Hall of Fame promoter Bob Arum apparently does not give Jermell Charlo much of a chance against Canelo Alvarez.

Charlo, the undisputed junior middleweight champion from Houston, Texas, will be moving up two weight classes to challenge Alvarez for his four 168-pound titles Sept. 30 in Las Vegas.

The announcement took the boxing world by surprise as most pundits and fans believed Charlo’s brother, the middleweight titlist Jermall, would get the nod to face the Mexican superstar. Alvarez signed a three-fight deal with Premier Boxing Champions.

The intriguing bout features a rarity in the sport: two fighters who are undisputed in different weight classes.

But apparently for that reason, Arum, the head of Top Rank, does not see the contest as a competitive one, saying recently that he expects Alvarez to stop Charlo inside the distance. Top Rank is not affiliated with either fighter.

“Well, Canelo will beat him easy,” Arum told Little Giant Boxing in Los Angeles during a screening of the new HBO documentary about the life of Oscar De La Hoya. “Charlo is not…little Charlo? No. Canelo will probably knock him out in six or seven rounds.”

Charlo, 33, has never fought beyond the 154-pound division as a professional. Alvarez, on the other hand, has won titles at 154, 160, 168, and 175. Nevertheless, Charlo boasts advantages in height and reach.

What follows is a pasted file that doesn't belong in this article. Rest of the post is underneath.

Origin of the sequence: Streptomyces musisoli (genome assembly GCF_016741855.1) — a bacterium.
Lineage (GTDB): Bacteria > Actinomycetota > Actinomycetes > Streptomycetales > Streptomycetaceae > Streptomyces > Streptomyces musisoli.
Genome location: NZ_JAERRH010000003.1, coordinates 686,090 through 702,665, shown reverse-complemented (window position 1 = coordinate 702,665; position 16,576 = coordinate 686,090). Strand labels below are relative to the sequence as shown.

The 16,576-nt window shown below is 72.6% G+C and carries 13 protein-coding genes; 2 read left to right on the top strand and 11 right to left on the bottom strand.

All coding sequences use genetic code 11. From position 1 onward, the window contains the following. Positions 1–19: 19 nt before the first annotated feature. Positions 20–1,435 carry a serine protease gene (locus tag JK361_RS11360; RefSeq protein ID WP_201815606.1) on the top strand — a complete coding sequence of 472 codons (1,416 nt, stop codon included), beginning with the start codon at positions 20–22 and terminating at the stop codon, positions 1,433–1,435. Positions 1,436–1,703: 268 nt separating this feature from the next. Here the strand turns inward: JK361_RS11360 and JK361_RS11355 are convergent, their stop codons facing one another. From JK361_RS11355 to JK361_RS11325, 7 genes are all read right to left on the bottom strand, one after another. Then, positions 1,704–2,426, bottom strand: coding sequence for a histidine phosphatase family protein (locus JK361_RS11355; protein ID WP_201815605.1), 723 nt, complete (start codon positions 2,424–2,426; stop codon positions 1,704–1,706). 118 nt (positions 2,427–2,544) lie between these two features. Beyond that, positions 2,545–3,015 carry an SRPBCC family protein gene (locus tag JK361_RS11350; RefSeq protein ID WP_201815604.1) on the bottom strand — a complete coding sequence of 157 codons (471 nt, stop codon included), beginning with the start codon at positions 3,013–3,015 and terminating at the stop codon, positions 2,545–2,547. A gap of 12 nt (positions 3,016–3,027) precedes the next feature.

Alvarez, 33, is coming off a tougher-than-expected unanimous decision over John Ryder in May in Alvarez’s hometown of Guadalajara.

Charlo has not fought since May of last year when he knocked out Brian Castano to become the undisputed junior middleweight champion. His scheduled mandatory defense against Australia’s Tim Tszyu had to be postponed after he broke his hand during training camp. The plan was to reschedule the fight for this summer but after the Alvarez fight cropped up for Charlo, the fighters went their separate ways.

Sean Nam is the author of Murder on Federal Street: Tyrone Everett, the Black Mafia, and the Last Golden Age of Philadelphia Boxing.